Democratic U.S. Sen. Heidi Heitkamp announced Wednesday she is running for re-election in 2018, a decision she says was cemented the night before while attending a dinner with President Donald Trump.

“I really felt last night that there’s an opportunity to do some good bipartisan work,” Heitkamp said in an interview with The Bismarck Tribune. “If I didn’t think I was getting things done, I don’t know that I’d want to stay here.”

Many Republicans, including opponent state Sen. Tom Campbell, said her announcement was not surprising, citing the $3 million she’s raised in campaign funds. Heitkamp said she made her announcement Wednesday to answer the questions she’s been getting about her plans.

“A lot of people speculated, ‘She’s already made up her mind.’ That's not true,” Heitkamp said. “I don’t think preparation is equal to decision.”

Heitkamp, North Dakota’s only Democrat to hold statewide elected office, has held the Senate seat since 2013 after narrowly defeating Republican Rick Berg.

Heitkamp has been in the national spotlight recently, last week flying on Air Force One with Trump to Mandan, where the president brought her on stage during his speech and called her a “good woman.”

She was one of three Democrats invited to the White House on Tuesday night to discuss tax reform.

“I’d love to see a broad, bi-partisan tax reduction bill that really provides benefits to the middle class,” Heitkamp said.

She cited her efforts to support lifting the oil export ban, responding to concerns about the opioid crisis and fighting to improve lives for Native American children as some of her accomplishments.

“We have a pretty good record and I’d like to continue that work because there’s so much more to do,” Heitkamp said.

Kelly Armstrong, chairman of the state Republican Party, said he thinks Heitkamp is going to have a tough time explaining some of her votes to North Dakotans. Specifically, he mentioned Heitkamp’s vote against repealing methane emissions, which many criticized as a vote against the energy industry.

Heitkamp said, at the time, her vote was influenced by the position of the Mandan, Hidatsa and Arikara Nation, which would have been most affected by the rule.

Campbell, of Grafton, is the only Republican who has announced he’s running, but several are rumored to be considering the race.

Armstrong said state Sen. Rick Becker, of Bismarck, is considering a run and Rep. Kevin Cramer, R-N.D., is still determining what his course of action will be.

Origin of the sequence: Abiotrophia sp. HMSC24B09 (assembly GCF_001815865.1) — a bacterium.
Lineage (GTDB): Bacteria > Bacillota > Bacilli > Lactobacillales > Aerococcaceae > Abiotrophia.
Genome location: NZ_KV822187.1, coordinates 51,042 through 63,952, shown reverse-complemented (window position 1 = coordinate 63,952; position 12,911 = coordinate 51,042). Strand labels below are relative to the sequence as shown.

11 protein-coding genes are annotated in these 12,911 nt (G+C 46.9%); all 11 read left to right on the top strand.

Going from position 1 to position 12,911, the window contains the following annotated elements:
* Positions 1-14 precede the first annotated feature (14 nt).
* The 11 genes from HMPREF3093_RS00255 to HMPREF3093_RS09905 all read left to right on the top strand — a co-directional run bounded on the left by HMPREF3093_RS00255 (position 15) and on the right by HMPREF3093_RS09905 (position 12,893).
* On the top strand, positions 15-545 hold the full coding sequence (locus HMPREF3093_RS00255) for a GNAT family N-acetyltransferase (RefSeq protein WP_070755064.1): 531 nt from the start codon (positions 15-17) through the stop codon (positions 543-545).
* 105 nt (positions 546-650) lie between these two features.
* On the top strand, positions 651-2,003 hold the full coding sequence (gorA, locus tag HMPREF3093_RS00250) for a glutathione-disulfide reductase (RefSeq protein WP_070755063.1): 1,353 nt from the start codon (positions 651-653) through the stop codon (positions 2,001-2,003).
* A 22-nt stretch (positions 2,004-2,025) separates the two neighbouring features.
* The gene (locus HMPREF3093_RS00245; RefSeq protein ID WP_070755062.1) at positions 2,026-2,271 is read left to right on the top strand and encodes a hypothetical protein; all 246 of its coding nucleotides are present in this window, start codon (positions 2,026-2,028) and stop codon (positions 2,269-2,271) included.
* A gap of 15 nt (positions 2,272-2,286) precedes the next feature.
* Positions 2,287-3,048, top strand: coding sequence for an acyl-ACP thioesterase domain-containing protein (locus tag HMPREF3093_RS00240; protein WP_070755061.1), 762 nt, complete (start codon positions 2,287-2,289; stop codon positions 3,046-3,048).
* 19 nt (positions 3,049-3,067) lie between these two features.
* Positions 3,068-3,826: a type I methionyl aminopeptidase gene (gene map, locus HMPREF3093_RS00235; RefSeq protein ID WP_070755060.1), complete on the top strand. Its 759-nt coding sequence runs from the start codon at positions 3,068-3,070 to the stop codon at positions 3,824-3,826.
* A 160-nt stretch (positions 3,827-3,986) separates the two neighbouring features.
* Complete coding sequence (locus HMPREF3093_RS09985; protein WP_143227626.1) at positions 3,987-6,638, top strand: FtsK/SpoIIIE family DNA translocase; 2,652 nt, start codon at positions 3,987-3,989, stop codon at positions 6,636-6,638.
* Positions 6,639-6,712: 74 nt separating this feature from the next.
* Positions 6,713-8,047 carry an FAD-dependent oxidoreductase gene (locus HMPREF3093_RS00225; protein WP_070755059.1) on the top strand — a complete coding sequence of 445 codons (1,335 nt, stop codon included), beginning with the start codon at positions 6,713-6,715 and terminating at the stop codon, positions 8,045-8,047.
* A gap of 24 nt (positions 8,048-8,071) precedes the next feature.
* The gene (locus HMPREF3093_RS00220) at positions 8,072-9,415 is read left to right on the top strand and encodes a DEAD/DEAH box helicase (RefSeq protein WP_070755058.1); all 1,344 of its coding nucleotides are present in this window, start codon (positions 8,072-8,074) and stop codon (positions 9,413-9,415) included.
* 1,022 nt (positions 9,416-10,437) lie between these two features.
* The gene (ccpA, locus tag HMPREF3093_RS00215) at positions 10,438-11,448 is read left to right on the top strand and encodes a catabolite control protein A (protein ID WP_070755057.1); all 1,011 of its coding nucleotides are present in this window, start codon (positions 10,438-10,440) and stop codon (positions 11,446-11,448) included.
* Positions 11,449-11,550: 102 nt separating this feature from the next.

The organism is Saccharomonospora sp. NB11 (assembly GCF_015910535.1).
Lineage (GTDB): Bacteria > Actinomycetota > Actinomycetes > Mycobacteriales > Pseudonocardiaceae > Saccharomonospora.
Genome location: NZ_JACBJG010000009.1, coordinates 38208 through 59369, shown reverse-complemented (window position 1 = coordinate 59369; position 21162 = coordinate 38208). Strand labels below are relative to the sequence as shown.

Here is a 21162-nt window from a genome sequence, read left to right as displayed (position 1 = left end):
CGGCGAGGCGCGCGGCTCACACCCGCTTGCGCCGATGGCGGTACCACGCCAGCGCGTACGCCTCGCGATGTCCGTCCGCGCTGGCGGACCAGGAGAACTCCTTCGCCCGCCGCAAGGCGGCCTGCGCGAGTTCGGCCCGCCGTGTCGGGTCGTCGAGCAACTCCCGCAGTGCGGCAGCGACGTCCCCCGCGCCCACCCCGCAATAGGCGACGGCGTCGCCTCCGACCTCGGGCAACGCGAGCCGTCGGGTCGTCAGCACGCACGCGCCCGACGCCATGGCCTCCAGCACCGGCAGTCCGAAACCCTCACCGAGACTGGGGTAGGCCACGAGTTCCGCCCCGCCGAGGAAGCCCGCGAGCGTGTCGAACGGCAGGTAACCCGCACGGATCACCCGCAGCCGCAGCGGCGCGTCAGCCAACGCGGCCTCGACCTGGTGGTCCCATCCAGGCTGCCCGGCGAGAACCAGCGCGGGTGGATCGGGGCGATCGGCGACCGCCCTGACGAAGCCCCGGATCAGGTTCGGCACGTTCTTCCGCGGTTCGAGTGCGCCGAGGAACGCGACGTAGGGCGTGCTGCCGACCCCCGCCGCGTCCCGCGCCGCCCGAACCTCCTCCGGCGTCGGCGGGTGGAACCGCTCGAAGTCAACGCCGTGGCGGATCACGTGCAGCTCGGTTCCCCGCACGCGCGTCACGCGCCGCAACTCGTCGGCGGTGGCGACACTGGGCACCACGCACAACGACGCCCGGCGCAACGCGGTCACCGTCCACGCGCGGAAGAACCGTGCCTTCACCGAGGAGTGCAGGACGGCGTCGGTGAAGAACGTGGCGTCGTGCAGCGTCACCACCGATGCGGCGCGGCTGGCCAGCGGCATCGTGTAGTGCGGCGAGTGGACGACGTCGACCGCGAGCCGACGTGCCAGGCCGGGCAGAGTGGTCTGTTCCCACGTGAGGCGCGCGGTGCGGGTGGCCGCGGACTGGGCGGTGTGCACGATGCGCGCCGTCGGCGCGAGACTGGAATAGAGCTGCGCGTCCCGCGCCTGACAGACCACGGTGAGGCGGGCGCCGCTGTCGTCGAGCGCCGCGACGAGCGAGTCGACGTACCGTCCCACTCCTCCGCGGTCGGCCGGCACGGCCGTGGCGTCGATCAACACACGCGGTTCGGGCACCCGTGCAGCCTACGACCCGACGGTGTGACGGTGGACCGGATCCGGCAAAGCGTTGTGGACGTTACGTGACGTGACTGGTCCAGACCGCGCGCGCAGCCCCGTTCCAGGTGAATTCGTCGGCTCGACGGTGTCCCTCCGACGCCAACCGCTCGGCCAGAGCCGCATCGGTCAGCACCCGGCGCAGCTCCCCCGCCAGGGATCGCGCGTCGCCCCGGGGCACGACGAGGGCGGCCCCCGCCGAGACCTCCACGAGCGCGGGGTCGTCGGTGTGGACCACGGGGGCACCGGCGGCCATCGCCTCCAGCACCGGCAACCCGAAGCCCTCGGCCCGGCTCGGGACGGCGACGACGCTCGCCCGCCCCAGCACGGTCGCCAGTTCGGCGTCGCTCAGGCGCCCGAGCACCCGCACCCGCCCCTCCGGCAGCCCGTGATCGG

“What Kevin decides to do will drive, I think, a lot of other things,” Armstrong said.

Armstrong said he hopes Republicans have five or six people seeking the seat to energize voters.

“Energy drives turnout, and if we turn out Republican voters in North Dakota, we should be able to beat Sen. Heitkamp,” he said.

Barbara Headrick, a political science professor at Minnesota State University Moorhead, said it will be interesting to see if the national Republican party tries to push for a particular candidate because it is a targeted seat.

“Given that North Dakota is a Republican state, I expect it will be close, but Heitkamp has the advantages that come with incumbency and an overall good reputation in the state,” she said.

Headrick added that she doesn’t think Heitkamp’s willingness to work with Trump on tax reform will hurt her with Democrats.

“You may hear a few grumble, but who else do they have that can win this seat?” Headrick said.

North Dakota’s Democratic-NPL Party is thrilled that Heitkamp is running for re-election, said chairwoman Kylie Oversen, calling her a “consensus builder” who fights for what’s right regardless of party affiliation.

“In the U.S. Senate, Heitkamp has been a staunch advocate for North Dakota, a powerful voice for our families and a tireless fighter for rural America,” Oversen said in a statement.

Dustin Peyer, a wildlands firefighter and Driscoll resident, also has announced he’s running as a Democrat for the Senate seat.

Peyer said Wednesday he’s glad Heitkamp stepped into the race. But he was critical of the out-of-state campaign funds that Heitkamp and other members of North Dakota’s Congressional delegation receive.

“I believe it’s time we have more candidates who are people-funded and people oriented,” Peyer said.

Campbell, who said he spent 100 hours campaigning around the state last week, said he’ll support Trump’s agenda 100 percent of the time.

“I feel she’s sided with her liberal Chuck Schumer Democratic Party so often,” Campbell said. “I just feel that when you get somebody conservative like me you’ll know where I’m always standing.”

Heitkamp declined to comment about Campbell, saying she’s focused on what she’s done for the people of North Dakota and what she intends to do if re-elected. Heitkamp, a former North Dakota attorney general and tax commissioner, lost a race for governor in 2000 against Republican John Hoeven, who now serves in the Senate.

After making her announcement, Heitkamp said her primary job is serving in the Senate.

“This isn’t ‘OK, now I go home and campaign,’” she said. “I still have a job to do and we aren’t going to let up at all.”

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(Reach Amy Dalrymple at 701-250-8267 or Amy.Dalrymple@bismarcktribune.com)